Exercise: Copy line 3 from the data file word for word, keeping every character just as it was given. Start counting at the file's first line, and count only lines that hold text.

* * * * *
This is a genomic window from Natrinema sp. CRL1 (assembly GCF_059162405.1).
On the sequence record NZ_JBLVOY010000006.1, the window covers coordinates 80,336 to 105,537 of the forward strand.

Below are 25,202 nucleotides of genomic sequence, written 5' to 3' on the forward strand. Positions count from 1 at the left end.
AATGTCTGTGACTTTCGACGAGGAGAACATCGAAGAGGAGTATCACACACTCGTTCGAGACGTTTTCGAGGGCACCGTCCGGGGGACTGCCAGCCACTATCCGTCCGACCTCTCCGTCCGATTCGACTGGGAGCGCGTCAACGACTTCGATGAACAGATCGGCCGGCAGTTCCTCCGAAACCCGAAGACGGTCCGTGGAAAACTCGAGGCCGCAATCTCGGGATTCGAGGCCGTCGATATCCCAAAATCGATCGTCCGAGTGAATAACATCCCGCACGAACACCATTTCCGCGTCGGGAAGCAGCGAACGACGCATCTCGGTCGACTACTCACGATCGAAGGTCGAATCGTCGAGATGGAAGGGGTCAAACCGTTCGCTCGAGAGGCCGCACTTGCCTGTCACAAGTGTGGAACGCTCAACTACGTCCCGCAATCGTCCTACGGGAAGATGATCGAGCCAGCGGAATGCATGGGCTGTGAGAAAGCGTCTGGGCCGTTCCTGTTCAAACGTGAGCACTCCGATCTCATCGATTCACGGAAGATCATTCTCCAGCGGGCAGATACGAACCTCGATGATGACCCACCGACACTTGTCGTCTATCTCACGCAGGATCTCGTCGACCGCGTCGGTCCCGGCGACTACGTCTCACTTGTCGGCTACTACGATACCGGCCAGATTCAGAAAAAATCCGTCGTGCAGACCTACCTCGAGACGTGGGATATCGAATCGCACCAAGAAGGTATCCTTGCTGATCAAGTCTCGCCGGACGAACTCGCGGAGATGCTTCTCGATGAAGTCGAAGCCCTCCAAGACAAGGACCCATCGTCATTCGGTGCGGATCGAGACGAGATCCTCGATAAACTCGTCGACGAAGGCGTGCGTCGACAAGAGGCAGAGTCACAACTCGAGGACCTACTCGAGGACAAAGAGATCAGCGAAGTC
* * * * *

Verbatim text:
Below are 25,202 nucleotides of genomic sequence, written 5' to 3' on the forward strand. Positions count from 1 at the left end.